I do not have a dog in the Conservative Leadership Race (Debacle) The outcome will have very little impact on my daily life. However, as a student of politics and organizational behavior, I am fascinated by the organizational, political and communication mess this process has created for the governing party.
My intention is to provide some insight and discussion on process and outcomes with a view towards debunking some of the popular myths and truisms about an unfair process leveled by former Leadership candidate Bill Barry.
Today, I want to tackle the issue of what a delegated leadership race is. My intention is to provide some insight and discussion on process and outcomes.
In its simplest form, grassroots members of a political party select/endorse/reject candidates vivifying for the job of leader. The process used by the Tories is not very unique. The rules are all spelled out in the party's constitution and by a rules committee. They are the same for everyone.
I have participated in many similar processes at the national, local and candidate level over the last thirty years. In fact, All of our Prime Ministers and nearly all of our Premiers were selected through similar processes.
There are two types of delegates (voters) that get to vote for the leader; elected delegates and non-elected ex-officio delegates.
The ex-officio delegates comprise of folks that are former candidates, elected M.H.As, executive and committee members. These folks have automatic votes. They do not have to seek election to become delegates. Many of these delegates are considered as "Old Guard". They are a core group of volunteers and party organizers that have proven their loyalty to the cause by getting elected or serving on executives over the decades.
The percentage of ex-officio delegates in any given process has become the Achilles heel of direct democracy advocates who feel these delegates are not accountable.
The second group, who should comprise the vast majority of any leadership convention are the delegates elected at the district level. These are the wildcards, the grassroots members who vi for the right to represent their association at the leadership convention.
This is the battleground where the various candidates for leaders, and their machines, campaign for the hearts, minds and votes of the average party member. It can be cannibalistic and savage. The outcome of each of these 48 delegate selection meetings is a slate of individuals that will have a direct say in who the next leader will be.
The candidates must hustle and whip-up their support. Each selection meeting is a mini-leadership convention, a means to an end. No candidate can afford to loose potential delegate support. Every one of those convention delegate spots are worth their weight in gold.
Like on election day, each campaign will have a get out the vote machine. Each campaign will have influential local tories endorsing them. These supporters will cajole, request and assist voters to the site of the selection vote.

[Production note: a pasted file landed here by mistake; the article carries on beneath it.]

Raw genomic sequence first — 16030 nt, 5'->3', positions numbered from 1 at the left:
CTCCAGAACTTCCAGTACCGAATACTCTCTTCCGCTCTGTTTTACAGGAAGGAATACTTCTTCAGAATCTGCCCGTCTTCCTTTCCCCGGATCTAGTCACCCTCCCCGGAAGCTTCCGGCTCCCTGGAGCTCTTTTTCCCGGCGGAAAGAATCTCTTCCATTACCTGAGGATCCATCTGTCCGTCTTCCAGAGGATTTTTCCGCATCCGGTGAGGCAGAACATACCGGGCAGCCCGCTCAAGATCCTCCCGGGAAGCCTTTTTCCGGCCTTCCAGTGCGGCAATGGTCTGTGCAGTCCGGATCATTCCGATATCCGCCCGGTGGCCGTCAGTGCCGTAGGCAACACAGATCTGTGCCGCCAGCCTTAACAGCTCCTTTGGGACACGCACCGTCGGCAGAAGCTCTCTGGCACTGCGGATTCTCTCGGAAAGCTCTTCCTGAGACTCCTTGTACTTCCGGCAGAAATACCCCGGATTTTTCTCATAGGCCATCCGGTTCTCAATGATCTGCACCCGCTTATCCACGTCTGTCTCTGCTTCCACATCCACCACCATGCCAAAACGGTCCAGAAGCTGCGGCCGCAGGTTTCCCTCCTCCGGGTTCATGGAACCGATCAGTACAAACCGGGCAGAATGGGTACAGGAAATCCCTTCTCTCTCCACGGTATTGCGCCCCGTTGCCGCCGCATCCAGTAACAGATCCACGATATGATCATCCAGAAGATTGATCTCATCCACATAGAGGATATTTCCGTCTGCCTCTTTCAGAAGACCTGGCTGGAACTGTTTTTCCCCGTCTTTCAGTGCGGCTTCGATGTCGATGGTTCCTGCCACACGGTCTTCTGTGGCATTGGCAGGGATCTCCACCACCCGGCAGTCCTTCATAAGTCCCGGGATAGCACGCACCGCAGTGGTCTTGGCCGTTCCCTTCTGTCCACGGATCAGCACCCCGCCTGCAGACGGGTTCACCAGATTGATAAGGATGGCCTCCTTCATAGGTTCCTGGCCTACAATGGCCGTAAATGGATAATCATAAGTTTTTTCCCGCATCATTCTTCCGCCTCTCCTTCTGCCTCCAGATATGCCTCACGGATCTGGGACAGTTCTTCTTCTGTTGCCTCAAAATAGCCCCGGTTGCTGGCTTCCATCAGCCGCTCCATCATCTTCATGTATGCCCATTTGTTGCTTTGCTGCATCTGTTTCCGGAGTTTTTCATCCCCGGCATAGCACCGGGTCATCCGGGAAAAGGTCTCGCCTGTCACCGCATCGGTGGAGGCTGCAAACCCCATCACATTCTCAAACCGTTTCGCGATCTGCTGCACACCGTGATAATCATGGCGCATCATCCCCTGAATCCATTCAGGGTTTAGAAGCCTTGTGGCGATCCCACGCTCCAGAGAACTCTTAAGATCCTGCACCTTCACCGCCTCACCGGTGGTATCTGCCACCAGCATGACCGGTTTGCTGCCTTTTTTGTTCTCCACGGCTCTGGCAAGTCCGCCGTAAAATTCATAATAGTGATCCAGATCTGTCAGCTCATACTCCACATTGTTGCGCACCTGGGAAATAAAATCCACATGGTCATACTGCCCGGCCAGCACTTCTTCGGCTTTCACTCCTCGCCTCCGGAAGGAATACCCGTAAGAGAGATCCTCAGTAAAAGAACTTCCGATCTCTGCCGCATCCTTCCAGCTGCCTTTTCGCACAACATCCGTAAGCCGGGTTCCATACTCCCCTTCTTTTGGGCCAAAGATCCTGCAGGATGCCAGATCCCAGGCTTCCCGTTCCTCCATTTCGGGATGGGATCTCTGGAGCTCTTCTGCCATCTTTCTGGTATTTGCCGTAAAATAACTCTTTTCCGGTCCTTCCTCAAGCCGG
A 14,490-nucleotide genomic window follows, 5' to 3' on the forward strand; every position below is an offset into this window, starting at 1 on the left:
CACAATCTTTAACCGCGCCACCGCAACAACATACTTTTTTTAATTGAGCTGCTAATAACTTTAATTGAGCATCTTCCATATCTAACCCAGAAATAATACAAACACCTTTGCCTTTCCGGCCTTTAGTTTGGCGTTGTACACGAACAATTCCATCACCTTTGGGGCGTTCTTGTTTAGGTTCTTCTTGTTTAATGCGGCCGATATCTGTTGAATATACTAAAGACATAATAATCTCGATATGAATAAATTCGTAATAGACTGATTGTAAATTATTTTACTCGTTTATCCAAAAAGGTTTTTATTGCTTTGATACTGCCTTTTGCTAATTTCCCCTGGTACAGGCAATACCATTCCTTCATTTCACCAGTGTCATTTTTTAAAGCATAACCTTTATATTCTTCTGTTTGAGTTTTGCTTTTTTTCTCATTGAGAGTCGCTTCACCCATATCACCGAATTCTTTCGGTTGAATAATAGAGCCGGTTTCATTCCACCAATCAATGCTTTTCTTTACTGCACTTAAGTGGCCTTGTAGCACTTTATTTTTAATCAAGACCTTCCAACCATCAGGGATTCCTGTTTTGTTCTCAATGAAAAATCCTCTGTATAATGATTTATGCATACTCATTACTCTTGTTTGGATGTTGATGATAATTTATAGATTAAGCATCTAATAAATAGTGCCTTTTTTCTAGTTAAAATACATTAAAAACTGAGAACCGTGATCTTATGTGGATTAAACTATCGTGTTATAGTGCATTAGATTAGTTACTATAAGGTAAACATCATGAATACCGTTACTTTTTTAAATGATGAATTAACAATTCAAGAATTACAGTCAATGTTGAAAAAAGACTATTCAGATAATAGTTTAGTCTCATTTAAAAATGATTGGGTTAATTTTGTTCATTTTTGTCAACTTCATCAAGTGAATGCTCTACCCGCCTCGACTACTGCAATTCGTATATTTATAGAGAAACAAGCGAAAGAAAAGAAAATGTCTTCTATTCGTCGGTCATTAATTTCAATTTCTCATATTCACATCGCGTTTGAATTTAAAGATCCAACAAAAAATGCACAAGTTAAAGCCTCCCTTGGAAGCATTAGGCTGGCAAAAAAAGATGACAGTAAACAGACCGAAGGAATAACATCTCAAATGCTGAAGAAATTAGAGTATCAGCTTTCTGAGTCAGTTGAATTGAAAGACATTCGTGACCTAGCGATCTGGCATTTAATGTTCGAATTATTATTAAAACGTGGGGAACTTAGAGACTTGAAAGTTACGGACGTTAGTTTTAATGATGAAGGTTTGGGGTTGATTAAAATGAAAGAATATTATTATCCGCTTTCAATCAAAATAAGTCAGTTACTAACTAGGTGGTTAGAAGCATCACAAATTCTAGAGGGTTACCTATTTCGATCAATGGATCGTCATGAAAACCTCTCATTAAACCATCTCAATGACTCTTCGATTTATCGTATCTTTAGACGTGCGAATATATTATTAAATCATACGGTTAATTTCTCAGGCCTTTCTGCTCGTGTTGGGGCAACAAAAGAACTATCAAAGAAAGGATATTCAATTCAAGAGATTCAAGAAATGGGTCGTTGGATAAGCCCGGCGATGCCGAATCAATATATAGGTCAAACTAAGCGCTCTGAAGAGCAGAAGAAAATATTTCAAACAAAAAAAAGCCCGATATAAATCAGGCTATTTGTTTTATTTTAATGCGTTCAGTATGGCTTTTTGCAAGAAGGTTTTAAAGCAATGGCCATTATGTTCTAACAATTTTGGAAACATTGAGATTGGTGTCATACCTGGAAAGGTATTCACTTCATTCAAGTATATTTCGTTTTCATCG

Sometimes there are speeches by the candidates that are vying for your support. However, by now voters will have received literature, an email or even a phone call from the various camps. It has been my experience that the vast majority will have their minds made up before the enter the all. Sometimes they will support a few people they know, other times they will vote for a slate of people that are running together as a block.
You reap what you sow. A candidates success of failure will depend on their popularity, their ability to get voters out and for a select few, rewards offered or a candidades proposed policies.
Getting voters out is key. A candidates popularity often correlates with good voter turnout. Even popular candidates have to push hard to ensure complacency does not rob them of delegates. Endorsements, enticements (a party afterwards with lots of eats and drinks) and reminders of favours from the past are all tools used by campaigns to win over those votes.
The best organized and efficient team wins. There are not delegates awarded for most congenial, or most loved, or moist likely to revive. There is only winner takes all.
It is emotional, competitive and stressful. It is a zero sum game, there are clear winners and there are clear losers. It is not a process for the naive, sooky or the weak of heart. There are always hurt feelings and often allegations of wrongdoing by the loosing side.
Other parties, most notably the Liberal Party of Canada and the Liberal Party of Newfoundland and Labrador, have adopted a process where members and supporters by-pass the delegate selection process and vote directly for the leader.
The scramble to register voters and persuade them to vote is just as intense. Campaigns still depend on endorsements, literature, phone calls and candidate meetings to round-up support.
It is still a zero-sum game decided via a very intensely competitive process where organization and popularity decide the day.
If people are not buying what you are selling, do not have a get out the vote machine or believe an inspired speech at a delegate selection meeting than you are going to lose. That loss reflects one's ill-preparedness, unpopularity or lack of political savvy, not that the fix is in.
At the end of the process, leaders are chosen.
Remember, many are called but few are chosen.